A recognition that we are all sexual beings also contributes to positive interpersonal relationships. As we grow up, we do not realize that our parents, teachers, relatives, and everyone else around us are sexual beings. This of course does not mean they are performing sexual acts at every opportunity, but it does mean they all have sexual feelings and characteristics (p.7)
By taking such a broad view of human sexuality, it is unclear if the statement all people are sexual being is asserting anything at all. Nevertheless, they go on to claim that it does mean that all people have sexual feelings. Unless “sexual” is understood so broadly that “sexual feelings” is coextensive with feelings (in which case “sexual” means nothing and it totally divorced from how actual people understand the term,) the claim is simply false. Here, the claim that all people are sexual beings does function to deny the existence of many of the people now being called asexual. In asserting that all people are sexual beings, the authors make a conscious effort to render asexuals invisible. Also, I am skeptical that adopting their view of sexuality has the causal relationship that they claim it does.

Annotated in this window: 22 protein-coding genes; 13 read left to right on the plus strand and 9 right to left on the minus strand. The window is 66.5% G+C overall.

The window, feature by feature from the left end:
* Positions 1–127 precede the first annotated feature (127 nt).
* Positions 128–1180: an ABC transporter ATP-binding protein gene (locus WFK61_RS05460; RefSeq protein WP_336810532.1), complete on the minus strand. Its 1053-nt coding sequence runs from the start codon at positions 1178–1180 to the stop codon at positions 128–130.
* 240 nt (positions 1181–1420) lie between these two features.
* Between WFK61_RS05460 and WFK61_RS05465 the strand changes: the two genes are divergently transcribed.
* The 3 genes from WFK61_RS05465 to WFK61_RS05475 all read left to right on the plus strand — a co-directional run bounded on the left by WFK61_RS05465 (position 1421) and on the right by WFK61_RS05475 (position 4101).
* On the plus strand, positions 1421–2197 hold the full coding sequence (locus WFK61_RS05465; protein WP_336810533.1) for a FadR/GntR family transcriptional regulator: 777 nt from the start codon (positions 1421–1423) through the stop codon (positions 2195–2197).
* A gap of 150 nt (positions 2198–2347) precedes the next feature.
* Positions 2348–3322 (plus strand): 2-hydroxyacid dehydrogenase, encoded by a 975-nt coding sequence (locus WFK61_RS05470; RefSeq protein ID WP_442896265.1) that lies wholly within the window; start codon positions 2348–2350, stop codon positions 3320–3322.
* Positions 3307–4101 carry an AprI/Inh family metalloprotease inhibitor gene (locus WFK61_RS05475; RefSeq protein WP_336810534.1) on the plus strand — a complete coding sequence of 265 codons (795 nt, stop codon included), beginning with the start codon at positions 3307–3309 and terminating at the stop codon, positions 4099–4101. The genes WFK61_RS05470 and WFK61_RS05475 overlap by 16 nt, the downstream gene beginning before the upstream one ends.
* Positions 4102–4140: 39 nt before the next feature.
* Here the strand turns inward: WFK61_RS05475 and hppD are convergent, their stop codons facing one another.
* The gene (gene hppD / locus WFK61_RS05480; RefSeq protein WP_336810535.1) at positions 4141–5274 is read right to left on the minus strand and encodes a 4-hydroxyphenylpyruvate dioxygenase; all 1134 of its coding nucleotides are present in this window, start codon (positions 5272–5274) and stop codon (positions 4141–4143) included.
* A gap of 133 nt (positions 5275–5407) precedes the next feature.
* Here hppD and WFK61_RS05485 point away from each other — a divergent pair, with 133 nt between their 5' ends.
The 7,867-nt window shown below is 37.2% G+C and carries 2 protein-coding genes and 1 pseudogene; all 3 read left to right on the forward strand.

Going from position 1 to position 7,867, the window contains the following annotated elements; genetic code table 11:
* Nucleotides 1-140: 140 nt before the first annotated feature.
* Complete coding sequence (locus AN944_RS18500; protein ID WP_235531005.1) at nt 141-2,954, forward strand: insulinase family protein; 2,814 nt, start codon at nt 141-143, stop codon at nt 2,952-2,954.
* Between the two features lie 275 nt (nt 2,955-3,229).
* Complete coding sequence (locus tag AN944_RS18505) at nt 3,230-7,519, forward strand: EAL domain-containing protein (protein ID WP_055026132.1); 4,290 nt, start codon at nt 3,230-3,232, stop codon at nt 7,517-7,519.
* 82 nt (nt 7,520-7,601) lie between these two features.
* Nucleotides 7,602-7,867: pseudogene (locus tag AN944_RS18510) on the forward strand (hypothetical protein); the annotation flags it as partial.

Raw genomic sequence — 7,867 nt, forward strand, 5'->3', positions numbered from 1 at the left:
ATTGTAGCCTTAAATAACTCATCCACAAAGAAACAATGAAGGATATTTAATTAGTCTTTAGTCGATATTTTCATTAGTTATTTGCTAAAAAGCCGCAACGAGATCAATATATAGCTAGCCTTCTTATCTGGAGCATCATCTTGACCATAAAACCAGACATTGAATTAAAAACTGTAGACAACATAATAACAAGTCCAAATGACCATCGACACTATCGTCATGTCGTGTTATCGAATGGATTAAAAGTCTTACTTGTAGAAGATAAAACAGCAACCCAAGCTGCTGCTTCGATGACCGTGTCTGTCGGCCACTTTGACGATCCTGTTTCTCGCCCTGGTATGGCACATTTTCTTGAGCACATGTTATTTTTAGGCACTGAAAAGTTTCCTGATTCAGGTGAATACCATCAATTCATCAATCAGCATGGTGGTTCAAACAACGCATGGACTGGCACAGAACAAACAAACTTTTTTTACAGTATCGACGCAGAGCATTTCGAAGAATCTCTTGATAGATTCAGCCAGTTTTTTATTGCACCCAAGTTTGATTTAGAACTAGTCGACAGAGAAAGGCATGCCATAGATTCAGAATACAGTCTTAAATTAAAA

Another point that bothers me is the claim that since sexuality is fundamental part of being human, sexual health is a fundamental part of being healthy. This is another kind of claim that I find deeply troubling, largely because for the life of me, I have no idea what it means, but I know that it functions to make high sexual desire normative. Are they saying that being sexually active is necessary to being healthy? Or that wanting to have sex is necessary to sexual health, and thus fundamental to overall health? They will probably deny this, but if they do, then it is difficult to see how "sexual dysfunction" can be seen as being detrimental to sexual health and thus a public health issue. I know that I am stepping on toes here, but I also think that these are issues that need to be addressed. Such claims allow addressing sexual issues from a medical standpoint possible and more "normal," allowing doctors to help people have the kinds of sexual experiences that they want. On the other hand, such claims are also fundamental for the medicilization of sexuality and the pathologization of "abnormally" low levels of sexual desire (which includes about 39% of American women who participated in a recent study, making it a rather atypical understanding of atypical.)